North Korean leader Kim Jong-un arrived in Russia on Wednesday morning ahead of his much-anticipated summit with President Vladimir Putin, except the arrival was not quite as smooth as many were hoping.
When Mr Kim arrived in Vladivostok his train failed to stop in the correct position for him to exit onto the red carpet prepared by his staff, causing a delay to his departure from the carriage, as the driver shunted it backwards.
Ahead of his departure from North Korea, media in the country published photos of Mr Kim saluting an honour guard and waving to people carrying flowers at a railway station before boarding his khaki-green armoured train for the lengthy journey to Russia's far-east.
Mr Kim was given flowers, bread and salt at the Hasan train station after crossing the border.
Preparations for the meeting in Vladivostok, a port city on the Pacific, on Thursday, were held in secrecy because of North Korean security concerns, Kremlin adviser Yuri Ushakov said.
Mr Ushakov said the talks would focus on the standoff over the North’s nuclear programme, noting that Russia will seek to “consolidate the positive trends” stemming from US President Donald Trump’s meetings with Mr Kim.
The secretive leader will be the first North Korean premier to travel to Russia since his late father, Kim Jong Il, visited in 2011.
Mr Kim has had two summits with Mr Trump, but the latest in Vietnam in February collapsed because North Korea wanted more relief from sanctions than Washington was willing to give for the amount of nuclear disarmament offered by Pyongyang.
Some experts say Mr Kim could try to bolster his country’s ties with Russia and China as he has increasingly expressed frustration at the lack of US steps to match the partial disarmament moves he took last year.
It is not clear how big of a role Russia can play in efforts to restart the nuclear diplomacy.
But the summit could allow Mr Putin to try to increase his influence in regional politics and the standoff over North Korea’s nuclear programme.
Mr Putin’s adviser added that the Kremlin would try to help “create preconditions and a favourable atmosphere for reaching solid agreements on the problem of the Korean Peninsula,” Mr Ushakov said.
He pointed at a Russia-China roadmap that offered a step-by-step approach to solving the nuclear standoff and called for sanctions relief and security guarantees to Pyongyang.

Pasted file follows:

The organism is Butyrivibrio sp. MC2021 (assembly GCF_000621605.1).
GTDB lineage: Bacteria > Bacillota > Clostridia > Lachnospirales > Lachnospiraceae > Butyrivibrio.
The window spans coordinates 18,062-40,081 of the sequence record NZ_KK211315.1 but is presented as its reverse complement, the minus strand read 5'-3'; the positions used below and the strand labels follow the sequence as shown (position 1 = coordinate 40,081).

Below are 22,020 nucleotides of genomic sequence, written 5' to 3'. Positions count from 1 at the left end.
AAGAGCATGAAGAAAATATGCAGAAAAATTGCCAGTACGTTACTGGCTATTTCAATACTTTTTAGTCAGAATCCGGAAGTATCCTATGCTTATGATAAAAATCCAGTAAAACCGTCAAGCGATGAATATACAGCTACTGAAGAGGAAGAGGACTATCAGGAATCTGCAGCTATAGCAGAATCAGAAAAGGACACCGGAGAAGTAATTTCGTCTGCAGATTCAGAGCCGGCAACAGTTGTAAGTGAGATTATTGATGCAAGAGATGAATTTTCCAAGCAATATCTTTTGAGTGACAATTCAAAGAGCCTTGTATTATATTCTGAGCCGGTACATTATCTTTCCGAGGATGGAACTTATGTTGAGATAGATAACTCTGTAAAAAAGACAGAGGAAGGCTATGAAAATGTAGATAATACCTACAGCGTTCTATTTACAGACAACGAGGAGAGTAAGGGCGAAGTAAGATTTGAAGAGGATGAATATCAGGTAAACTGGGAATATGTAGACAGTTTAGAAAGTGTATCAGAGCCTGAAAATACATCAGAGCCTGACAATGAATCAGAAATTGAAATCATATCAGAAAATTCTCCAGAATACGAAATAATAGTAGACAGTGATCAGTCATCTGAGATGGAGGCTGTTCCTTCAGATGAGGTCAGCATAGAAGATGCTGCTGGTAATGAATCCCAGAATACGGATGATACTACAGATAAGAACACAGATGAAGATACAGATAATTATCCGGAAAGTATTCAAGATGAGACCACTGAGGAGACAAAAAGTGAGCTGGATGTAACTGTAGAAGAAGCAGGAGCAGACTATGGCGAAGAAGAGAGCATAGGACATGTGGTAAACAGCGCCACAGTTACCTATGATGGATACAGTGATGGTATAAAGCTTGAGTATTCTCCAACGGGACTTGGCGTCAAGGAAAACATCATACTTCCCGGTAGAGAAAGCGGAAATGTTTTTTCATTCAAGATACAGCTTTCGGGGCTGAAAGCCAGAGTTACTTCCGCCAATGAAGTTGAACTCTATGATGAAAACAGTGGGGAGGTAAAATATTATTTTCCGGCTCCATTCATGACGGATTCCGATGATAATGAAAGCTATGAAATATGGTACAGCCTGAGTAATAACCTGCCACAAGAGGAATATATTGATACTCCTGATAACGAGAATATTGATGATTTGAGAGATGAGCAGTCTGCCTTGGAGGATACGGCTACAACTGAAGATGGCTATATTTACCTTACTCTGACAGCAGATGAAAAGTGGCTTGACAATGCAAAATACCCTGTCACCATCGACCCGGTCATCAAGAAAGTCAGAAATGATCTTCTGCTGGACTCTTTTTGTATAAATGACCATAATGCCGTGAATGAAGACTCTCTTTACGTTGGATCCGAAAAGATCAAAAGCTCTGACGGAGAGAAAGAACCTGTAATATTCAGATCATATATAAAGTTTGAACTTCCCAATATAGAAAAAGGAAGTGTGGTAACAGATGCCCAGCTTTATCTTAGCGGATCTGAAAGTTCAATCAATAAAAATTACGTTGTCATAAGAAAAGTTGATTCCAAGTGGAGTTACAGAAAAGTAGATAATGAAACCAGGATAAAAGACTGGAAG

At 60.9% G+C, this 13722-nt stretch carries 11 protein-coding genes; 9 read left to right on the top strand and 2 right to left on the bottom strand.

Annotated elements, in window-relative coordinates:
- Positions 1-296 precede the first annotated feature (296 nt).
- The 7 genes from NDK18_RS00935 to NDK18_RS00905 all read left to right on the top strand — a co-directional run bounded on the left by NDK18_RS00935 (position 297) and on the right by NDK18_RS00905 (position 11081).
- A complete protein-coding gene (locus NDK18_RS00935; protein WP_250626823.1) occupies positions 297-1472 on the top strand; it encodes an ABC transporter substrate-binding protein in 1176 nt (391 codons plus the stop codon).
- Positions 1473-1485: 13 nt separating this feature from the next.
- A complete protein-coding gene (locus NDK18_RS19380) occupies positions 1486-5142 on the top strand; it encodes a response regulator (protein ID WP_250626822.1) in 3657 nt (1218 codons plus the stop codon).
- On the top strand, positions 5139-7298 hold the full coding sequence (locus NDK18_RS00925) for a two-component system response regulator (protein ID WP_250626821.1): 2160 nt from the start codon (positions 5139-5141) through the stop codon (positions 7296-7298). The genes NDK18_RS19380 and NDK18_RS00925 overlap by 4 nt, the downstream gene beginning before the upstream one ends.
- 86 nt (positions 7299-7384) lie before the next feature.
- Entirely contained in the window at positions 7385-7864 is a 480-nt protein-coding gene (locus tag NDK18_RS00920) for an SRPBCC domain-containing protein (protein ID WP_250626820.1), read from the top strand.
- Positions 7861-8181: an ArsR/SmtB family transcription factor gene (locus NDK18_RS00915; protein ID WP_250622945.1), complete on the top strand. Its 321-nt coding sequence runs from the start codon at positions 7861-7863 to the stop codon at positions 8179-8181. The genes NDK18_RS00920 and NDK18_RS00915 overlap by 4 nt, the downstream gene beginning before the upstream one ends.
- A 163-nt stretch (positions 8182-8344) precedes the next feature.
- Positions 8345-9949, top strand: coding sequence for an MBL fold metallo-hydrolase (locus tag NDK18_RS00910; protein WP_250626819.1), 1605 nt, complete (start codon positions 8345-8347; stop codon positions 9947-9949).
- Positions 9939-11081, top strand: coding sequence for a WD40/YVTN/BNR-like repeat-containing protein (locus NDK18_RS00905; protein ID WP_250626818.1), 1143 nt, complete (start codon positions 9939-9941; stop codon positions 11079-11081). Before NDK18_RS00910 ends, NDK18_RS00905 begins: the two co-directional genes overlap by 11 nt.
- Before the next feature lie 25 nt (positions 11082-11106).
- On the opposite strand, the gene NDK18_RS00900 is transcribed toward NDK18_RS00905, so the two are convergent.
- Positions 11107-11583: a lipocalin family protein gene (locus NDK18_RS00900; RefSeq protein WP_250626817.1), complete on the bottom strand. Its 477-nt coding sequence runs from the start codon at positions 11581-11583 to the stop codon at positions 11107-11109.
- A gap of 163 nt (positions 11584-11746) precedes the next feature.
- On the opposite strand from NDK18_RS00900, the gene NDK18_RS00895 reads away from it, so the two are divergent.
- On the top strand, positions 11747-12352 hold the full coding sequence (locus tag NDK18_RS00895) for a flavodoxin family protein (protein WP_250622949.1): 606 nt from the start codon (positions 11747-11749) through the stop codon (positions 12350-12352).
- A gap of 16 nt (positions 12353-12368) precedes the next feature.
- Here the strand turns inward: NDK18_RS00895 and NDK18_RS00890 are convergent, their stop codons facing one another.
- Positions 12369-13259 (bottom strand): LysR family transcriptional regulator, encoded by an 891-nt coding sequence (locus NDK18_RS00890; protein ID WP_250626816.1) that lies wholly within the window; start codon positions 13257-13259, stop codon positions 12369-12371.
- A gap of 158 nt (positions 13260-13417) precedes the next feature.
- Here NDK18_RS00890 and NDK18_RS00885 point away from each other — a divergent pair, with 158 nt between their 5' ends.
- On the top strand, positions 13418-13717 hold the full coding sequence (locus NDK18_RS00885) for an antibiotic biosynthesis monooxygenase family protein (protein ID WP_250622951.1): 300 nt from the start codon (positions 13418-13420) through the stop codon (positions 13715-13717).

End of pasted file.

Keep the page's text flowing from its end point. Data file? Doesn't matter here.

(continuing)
He noted that the North’s moratorium on nuclear tests and scaling down of US-South Korean military drills helped reduce tensions and created conditions for further progress.
Mr Ushakov said the Putin-Kim summit’s agenda will also include bilateral cooperation.
He added that Russia’s trade with North Korea is minuscule at just £26.3 million last year, mostly because of the international sanctions against Pyongyang.
Russia would like to gain broader access to North Korea’s mineral resources, including rare metals.
Pyongyang, for its part, covets Russia’s electricity supplies and wants to attract Russian investment to modernise its dilapidated Soviet-built industrial plants, railways and other infrastructure.
In the meantime, Vladivostok has been seeing a number of unusually strict security measures.
Maritime authorities said on Tuesday that the waters around Russky Island, off the southern tip of Vladivostok, would be closed to all maritime traffic between Wednesday morning and Friday morning.
The island, which is home to a university with a conference hall, is seen as a likely summit venue.
Separately, local media reported that some platforms at Vladivostok’s main train station would be closed for several days, and that buses will be rerouted from the train station on Wednesday.
News website Vl.ru reported that municipal authorities undertook road works to make the entryway in and out of the train station less steep — presumably to allow Kim’s limousine to drive straight out from the platform.